Sit on the floor, legs crossed. (If this is uncomfortable you can sit in a chair. Those who are ill may do this exercise lying down.) Close your eyes or leave them open. Focus your attention on a spot on the abdomen along the body’s vertical midline.

As the abdomen expands during respiration, watch the movement with your mind, from beginning to end. When it contracts, do the same. Continue watching the abdominal motions, one after another, keeping your attention in the immediate present moment.

Rather than focusing on the breath or the abdomen’s shape, observe the motion itself, experienced as a tactile sensation of pressure. Breathe naturally and follow the movements lightly, keeping your mind on the surface of the abdomen. You don’t have to concentrate too hard. If you have difficulty perceiving the movements, put your hands on your stomach.

Don’t mentally link the motions to a body part by thinking “abdomen” (or to a self, thinking “mine”). Nor should you visualize the abdomen.

Empty your mind of all memories and thoughts. Forget everything except the single movement actually happening now. But don’t think about it; just know it. Know and let go.

To “know” means to experience something directly, with bare attention, without naming or conceptualizing it. When knowing, you refrain from mentally verbalizing the experience. However, since it’s difficult to do this at first, it can help to make a mental note of the movements. This is a temporary training aid to diminish distractions, and it should be discontinued when you’re able to observe the motions clearly without it. As the abdomen expands, say in your mind “rising.” When it contracts, say “falling.” The mental note should coincide with the movement and not be tagged on afterward.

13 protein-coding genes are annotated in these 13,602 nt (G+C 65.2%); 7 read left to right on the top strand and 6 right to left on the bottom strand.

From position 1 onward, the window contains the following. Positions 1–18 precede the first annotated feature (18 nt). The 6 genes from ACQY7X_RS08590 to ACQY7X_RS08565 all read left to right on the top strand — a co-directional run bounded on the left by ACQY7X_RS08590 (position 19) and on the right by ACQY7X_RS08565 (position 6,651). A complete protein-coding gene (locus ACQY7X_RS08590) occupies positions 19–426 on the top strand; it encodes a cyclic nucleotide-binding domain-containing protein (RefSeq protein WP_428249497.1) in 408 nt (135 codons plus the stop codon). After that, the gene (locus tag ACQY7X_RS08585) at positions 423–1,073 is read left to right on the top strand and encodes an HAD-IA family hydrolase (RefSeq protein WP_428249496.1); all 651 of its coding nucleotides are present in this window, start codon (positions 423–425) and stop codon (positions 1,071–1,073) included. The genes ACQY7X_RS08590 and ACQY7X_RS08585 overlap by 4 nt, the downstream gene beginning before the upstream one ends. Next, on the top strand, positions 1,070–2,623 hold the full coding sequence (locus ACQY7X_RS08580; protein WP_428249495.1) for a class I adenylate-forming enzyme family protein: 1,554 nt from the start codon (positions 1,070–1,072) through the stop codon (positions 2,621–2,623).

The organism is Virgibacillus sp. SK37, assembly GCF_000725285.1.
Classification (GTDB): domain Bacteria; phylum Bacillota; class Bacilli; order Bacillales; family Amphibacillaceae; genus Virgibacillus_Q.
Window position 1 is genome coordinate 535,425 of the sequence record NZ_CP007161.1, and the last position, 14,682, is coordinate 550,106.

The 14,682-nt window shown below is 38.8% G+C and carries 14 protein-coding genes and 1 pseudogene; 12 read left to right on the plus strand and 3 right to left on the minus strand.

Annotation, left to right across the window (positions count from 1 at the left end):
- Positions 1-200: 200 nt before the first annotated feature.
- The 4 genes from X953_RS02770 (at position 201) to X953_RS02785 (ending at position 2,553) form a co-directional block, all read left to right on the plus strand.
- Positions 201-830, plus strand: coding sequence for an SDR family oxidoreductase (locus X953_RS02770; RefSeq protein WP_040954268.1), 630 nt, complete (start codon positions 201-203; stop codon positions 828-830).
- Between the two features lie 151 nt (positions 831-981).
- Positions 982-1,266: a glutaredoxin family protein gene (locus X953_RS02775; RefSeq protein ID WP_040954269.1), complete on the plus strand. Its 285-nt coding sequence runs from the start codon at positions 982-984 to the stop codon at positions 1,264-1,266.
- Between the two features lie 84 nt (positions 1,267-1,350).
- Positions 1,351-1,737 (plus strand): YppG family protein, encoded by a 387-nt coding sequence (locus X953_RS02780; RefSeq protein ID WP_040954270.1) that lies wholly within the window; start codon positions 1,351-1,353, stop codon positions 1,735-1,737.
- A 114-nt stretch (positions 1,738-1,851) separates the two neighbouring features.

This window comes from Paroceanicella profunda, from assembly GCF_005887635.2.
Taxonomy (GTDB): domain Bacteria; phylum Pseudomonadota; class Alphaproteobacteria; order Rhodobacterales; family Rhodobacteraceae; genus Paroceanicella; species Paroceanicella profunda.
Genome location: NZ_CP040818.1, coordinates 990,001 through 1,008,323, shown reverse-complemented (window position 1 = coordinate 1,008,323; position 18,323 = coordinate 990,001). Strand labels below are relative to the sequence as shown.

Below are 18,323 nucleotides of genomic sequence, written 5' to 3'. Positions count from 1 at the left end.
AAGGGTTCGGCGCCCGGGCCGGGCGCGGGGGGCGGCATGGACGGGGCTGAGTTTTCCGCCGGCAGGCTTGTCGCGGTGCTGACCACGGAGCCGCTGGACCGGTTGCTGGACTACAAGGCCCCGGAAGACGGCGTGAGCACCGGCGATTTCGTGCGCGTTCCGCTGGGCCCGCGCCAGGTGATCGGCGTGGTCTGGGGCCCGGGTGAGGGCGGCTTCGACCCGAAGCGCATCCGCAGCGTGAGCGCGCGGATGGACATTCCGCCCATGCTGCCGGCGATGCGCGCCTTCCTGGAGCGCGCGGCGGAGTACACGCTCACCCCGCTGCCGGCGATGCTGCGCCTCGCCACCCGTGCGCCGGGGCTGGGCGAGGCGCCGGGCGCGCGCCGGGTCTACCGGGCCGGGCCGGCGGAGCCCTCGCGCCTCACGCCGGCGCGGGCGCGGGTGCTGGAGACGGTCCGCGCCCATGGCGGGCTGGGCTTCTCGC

When your mind wanders, just be aware it has wandered and then gently bring it back to the abdominal movements. You’ll have to do this hundreds of times, so be very patient and don’t judge yourself. Likewise, when a sound, smell, pain, thought, itch, emotion, or mental image appears and grabs your attention, be aware that it has arisen and then go back to the movements. Beginners can label these phenomena with a one-word mental note, such as “thinking,” “hearing,” and so on. Keep the notes very general and stop using them when no longer necessary.

Eventually during meditation you will begin to notice many other types of bare sense impressions the moment they occur.

Thank you for subscribing to Tricycle! As a nonprofit, to keep Buddhist teachings and practices widely available.

This article is only for Subscribers!

Subscribe now to read this article and get immediate access to everything else.

Subscribe Now

Already a subscriber? .